Brazil's President Michel Temer reacts during a ceremony in commemoration of the World Environment Day, at the Planalto Palace in Brasilia, Brazil June 5, 2017. REUTERS/Ueslei Marcelino(reuters_tickers)
By Anthony Boadle
BRASILIA (Reuters) - Brazil's top electoral court opens a trial on Tuesday over the alleged use of illicit money to fund President Michel Temer's 2014 election campaign in a case that could force him from office.
The court has no deadline to reach a decision and could take weeks to rule, though the political turmoil Brazil is living through as it faces the potential second ouster of a president in a year will put pressure on the judges to reach a conclusion quickly.
If found guilty, Temer is expected to appeal and delay the process for months. Such a ruling would likely destabilise his government and prompt members of his coalition to withdraw their support, increasing chances he could be forced to resign.
The main ally in his governing coalition, the Brazilian Social Democracy Party (PSDB), is waiting for the court ruling to decide whether to abandon Temer's government, which would sink his fiscal reform agenda.
The reforms, particularly an overhaul of Brazil's costly pension system, are crucial for plugging a gaping budget deficit that cost Brazil its investment grade credit rating in 2015 and helped push Latin America's largest economy into its worst recession on record.
In four sessions scheduled through Friday, the seven-member electoral court will discuss whether to annul the 2014 re-election victory of then-President Dilma Rousseff and her running mate, Temer, who became president last year when Rousseff was impeached for breaking budget laws.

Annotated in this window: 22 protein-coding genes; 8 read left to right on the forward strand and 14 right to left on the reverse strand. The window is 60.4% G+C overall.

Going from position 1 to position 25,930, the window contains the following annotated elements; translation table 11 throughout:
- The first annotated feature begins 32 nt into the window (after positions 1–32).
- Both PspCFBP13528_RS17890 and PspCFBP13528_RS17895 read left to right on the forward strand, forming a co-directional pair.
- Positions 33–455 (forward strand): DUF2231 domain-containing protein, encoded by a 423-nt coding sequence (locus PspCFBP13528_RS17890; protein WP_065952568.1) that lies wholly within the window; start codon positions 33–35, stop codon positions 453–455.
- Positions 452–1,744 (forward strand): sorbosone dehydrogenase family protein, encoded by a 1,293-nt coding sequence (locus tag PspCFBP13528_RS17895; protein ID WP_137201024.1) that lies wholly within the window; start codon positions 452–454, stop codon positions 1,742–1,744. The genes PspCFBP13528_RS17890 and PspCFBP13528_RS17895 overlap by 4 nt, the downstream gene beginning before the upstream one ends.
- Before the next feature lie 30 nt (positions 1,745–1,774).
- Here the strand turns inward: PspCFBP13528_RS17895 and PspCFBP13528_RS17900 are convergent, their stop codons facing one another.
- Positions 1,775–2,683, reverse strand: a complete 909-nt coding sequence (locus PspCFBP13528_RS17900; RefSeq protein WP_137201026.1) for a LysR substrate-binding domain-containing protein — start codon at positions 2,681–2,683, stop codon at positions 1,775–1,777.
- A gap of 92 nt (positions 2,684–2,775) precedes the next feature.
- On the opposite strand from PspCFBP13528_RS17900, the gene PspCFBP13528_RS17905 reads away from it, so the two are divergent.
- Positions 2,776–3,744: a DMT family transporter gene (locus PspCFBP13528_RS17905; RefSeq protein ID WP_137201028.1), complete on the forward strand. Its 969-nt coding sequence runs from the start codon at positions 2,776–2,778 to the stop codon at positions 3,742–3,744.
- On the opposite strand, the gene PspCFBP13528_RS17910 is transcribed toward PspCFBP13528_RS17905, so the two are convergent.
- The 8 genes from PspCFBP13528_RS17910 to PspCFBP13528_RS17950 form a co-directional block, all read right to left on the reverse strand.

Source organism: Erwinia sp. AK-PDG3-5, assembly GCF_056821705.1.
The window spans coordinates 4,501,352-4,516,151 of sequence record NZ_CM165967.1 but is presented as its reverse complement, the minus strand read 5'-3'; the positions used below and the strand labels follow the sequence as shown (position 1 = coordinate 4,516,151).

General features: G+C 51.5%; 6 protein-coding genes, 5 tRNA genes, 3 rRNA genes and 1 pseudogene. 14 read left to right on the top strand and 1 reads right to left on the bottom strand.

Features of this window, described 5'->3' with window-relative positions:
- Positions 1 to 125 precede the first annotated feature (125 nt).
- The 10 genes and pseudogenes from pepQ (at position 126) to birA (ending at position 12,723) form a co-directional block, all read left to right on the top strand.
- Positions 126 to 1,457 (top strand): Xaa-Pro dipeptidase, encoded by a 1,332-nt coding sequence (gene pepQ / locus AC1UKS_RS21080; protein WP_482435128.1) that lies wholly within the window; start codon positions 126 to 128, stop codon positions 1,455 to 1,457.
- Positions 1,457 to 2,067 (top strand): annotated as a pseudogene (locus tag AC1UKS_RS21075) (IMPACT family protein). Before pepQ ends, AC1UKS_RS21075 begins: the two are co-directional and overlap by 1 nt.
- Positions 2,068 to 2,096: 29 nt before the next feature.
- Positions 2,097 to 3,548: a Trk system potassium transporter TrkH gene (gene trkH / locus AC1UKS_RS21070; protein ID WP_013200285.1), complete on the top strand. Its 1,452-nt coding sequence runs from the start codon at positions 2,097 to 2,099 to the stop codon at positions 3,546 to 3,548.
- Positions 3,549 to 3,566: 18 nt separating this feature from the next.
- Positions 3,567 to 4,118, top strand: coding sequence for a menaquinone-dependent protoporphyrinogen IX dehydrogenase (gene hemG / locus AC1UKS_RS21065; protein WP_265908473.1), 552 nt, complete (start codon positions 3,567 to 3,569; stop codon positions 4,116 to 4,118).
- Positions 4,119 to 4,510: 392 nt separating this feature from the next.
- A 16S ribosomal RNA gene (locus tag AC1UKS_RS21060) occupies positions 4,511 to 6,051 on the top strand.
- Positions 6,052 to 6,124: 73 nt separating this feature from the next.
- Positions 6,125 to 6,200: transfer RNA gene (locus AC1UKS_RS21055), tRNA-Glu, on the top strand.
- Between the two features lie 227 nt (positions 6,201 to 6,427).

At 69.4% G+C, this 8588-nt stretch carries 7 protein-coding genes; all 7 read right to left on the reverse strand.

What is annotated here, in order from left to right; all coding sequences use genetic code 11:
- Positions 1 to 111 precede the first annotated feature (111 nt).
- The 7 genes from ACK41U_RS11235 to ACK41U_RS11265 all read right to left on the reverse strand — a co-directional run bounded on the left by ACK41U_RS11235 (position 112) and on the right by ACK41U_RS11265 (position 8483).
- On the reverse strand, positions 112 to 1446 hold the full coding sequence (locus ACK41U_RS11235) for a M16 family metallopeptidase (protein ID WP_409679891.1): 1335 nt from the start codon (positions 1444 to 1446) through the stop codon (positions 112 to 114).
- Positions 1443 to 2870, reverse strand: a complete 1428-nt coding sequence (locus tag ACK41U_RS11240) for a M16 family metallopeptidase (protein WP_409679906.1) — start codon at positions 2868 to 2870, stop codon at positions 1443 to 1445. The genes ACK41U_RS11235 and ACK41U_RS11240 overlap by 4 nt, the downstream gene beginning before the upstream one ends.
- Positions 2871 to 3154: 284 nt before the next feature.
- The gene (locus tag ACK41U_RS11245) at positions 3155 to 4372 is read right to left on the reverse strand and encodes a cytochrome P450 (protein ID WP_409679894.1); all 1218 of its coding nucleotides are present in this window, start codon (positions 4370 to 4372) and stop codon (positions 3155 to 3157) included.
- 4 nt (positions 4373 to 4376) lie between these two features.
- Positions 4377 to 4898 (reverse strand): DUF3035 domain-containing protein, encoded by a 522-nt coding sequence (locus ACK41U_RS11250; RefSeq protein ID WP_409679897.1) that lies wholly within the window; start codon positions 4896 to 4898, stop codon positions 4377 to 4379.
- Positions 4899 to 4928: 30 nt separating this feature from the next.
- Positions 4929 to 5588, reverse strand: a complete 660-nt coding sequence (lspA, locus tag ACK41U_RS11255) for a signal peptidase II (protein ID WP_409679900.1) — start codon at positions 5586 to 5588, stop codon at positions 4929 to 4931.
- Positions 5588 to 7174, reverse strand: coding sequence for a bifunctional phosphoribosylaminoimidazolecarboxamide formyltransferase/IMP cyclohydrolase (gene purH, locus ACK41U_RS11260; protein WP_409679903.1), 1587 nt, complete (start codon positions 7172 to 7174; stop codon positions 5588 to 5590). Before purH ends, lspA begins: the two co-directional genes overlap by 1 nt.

If the court, known by its TSE Portuguese initials, invalidates the 2014 election, lower house Speaker Rodrigo Maia would take over from Temer and Congress would have 30 days to pick a caretaker to lead the country until elections in 2018.
Brazil's constitution has no clear rules for such a presidential eviction, and in such an unprecedented situation, the court would have to decide whether Temer can continue in office pending an appeal.
Most analysts expect a member of the court to request a delay to study the case further, which would win Temer time to try to rebuild his political base and avoid an exodus of allies.
"The TSE will decide the fate of Temer and the reforms," said Rafael Cortez, a political and economic analyst with Tendencias consultancy in Sao Paulo. "The court will rule whether he gets more time to recover his ability to govern."
Cortez said a PSDB exit from the coalition would doom Temer because the party's support has given his economic policies credibility among investors and Brazil's elite.
A presidential spokesman said Temer had huddled with his lawyers over the weekend to go over his line of defence, which will argue that the ticket had separate accounts and Rousseff's campaign was responsible for receiving illegal donations.
But it is unlikely the court would accept that argument based on recent plea-bargain testimony by executives of giant meatpacker JBS SA, as well as construction firm Odebrecht saying it had agreed to pay millions in illegal campaign funding with Temer or his top aides.
Temer has refused to resign after the Supreme Court late last month authorized an investigation of the president for alleged corruption, criminal organization and obstruction of justice based on a secret recording of a conversation with a JBS executive in which he appeared to agree to the payment of hush money to silence a key witness in a massive graft scandal.
The political crisis engulfing Temer's government deepened on Saturday with the arrest of a close aide who was seen in a police video receiving a bag filled with 500,000 reais ($152,000) in cash.
Adding to calls for his resignation or impeachment, the country's largest circulation daily, the Folha de S.Paulo, recommended in an editorial on Sunday that the TSE invalidate the Rousseff-Temer ticket and that he be removed from office.
"The imminent TSE ruling provides a legal formula to remove a head of state whose situation has become indefensible," the newspaper said.
(Reporting by Anthony Boadle; Editing by Dan Grebler)